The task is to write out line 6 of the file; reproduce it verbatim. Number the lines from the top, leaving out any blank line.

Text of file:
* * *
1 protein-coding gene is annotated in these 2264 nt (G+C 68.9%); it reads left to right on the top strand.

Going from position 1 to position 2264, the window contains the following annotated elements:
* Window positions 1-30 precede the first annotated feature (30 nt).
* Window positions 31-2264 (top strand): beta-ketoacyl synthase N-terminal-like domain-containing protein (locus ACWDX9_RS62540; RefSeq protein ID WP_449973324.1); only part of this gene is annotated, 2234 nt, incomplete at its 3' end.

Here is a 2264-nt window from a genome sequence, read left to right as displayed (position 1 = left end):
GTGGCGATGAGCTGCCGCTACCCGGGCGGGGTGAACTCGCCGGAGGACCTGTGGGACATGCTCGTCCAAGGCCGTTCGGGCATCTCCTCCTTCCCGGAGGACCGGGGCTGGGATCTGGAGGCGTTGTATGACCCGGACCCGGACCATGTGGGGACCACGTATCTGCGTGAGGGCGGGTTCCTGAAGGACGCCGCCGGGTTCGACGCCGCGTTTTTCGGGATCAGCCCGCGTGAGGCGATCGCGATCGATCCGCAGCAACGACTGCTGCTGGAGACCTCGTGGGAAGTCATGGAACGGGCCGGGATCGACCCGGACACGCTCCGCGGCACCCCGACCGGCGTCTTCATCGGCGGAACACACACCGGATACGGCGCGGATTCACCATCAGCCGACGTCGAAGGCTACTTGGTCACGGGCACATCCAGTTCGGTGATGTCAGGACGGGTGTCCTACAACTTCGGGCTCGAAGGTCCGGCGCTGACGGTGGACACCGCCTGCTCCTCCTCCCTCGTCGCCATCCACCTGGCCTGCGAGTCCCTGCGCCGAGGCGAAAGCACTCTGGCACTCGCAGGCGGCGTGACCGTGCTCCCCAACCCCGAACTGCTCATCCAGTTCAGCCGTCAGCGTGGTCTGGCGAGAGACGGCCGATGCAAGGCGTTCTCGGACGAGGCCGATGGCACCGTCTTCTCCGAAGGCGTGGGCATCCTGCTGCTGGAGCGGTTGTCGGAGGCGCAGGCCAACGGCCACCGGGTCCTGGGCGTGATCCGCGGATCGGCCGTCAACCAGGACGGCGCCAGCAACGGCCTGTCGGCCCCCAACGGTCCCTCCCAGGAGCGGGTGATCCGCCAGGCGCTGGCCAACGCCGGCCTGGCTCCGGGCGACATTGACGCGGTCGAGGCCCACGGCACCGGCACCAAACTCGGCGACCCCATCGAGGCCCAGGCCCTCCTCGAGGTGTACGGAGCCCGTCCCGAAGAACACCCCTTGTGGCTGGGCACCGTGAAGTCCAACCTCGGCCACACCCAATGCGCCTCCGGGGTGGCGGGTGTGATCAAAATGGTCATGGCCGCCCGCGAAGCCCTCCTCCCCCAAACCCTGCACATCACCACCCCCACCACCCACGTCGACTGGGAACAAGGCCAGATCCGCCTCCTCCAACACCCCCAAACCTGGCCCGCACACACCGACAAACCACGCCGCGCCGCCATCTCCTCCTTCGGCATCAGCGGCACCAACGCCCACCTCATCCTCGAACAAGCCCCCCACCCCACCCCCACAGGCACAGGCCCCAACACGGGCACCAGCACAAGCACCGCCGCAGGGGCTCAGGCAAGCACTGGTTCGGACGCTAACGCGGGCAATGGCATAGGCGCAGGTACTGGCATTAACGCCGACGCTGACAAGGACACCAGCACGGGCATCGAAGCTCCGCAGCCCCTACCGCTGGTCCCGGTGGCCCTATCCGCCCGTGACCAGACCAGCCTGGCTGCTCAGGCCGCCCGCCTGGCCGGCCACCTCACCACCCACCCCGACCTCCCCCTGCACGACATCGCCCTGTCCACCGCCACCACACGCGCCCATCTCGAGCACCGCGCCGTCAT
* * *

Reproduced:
GTGGCGATGAGCTGCCGCTACCCGGGCGGGGTGAACTCGCCGGAGGACCTGTGGGACATGCTCGTCCAAGGCCGTTCGGGCATCTCCTCCTTCCCGGAGGACCGGGGCTGGGATCTGGAGGCGTTGTATGACCCGGACCCGGACCATGTGGGGACCACGTATCTGCGTGAGGGCGGGTTCCTGAAGGACGCCGCCGGGTTCGACGCCGCGTTTTTCGGGATCAGCCCGCGTGAGGCGATCGCGATCGATCCGCAGCAACGACTGCTGCTGGAGACCTCGTGGGAAGTCATGGAACGGGCCGGGATCGACCCGGACACGCTCCGCGGCACCCCGACCGGCGTCTTCATCGGCGGAACACACACCGGATACGGCGCGGATTCACCATCAGCCGACGTCGAAGGCTACTTGGTCACGGGCACATCCAGTTCGGTGATGTCAGGACGGGTGTCCTACAACTTCGGGCTCGAAGGTCCGGCGCTGACGGTGGACACCGCCTGCTCCTCCTCCCTCGTCGCCATCCACCTGGCCTGCGAGTCCCTGCGCCGAGGCGAAAGCACTCTGGCACTCGCAGGCGGCGTGACCGTGCTCCCCAACCCCGAACTGCTCATCCAGTTCAGCCGTCAGCGTGGTCTGGCGAGAGACGGCCGATGCAAGGCGTTCTCGGACGAGGCCGATGGCACCGTCTTCTCCGAAGGCGTGGGCATCCTGCTGCTGGAGCGGTTGTCGGAGGCGCAGGCCAACGGCCACCGGGTCCTGGGCGTGATCCGCGGATCGGCCGTCAACCAGGACGGCGCCAGCAACGGCCTGTCGGCCCCCAACGGTCCCTCCCAGGAGCGGGTGATCCGCCAGGCGCTGGCCAACGCCGGCCTGGCTCCGGGCGACATTGACGCGGTCGAGGCCCACGGCACCGGCACCAAACTCGGCGACCCCATCGAGGCCCAGGCCCTCCTCGAGGTGTACGGAGCCCGTCCCGAAGAACACCCCTTGTGGCTGGGCACCGTGAAGTCCAACCTCGGCCACACCCAATGCGCCTCCGGGGTGGCGGGTGTGATCAAAATGGTCATGGCCGCCCGCGAAGCCCTCCTCCCCCAAACCCTGCACATCACCACCCCCACCACCCACGTCGACTGGGAACAAGGCCAGATCCGCCTCCTCCAACACCCCCAAACCTGGCCCGCACACACCGACAAACCACGCCGCGCCGCCATCTCCTCCTTCGGCATCAGCGGCACCAACGCCCACCTCATCCTCGAACAAGCCCCCCACCCCACCCCCACAGGCACAGGCCCCAACACGGGCACCAGCACAAGCACCGCCGCAGGGGCTCAGGCAAGCACTGGTTCGGACGCTAACGCGGGCAATGGCATAGGCGCAGGTACTGGCATTAACGCCGACGCTGACAAGGACACCAGCACGGGCATCGAAGCTCCGCAGCCCCTACCGCTGGTCCCGGTGGCCCTATCCGCCCGTGACCAGACCAGCCTGGCTGCTCAGGCCGCCCGCCTGGCCGGCCACCTCACCACCCACCCCGACCTCCCCCTGCACGACATCGCCCTGTCCACCGCCACCACACGCGCCCATCTCGAGCACCGCGCCGTCAT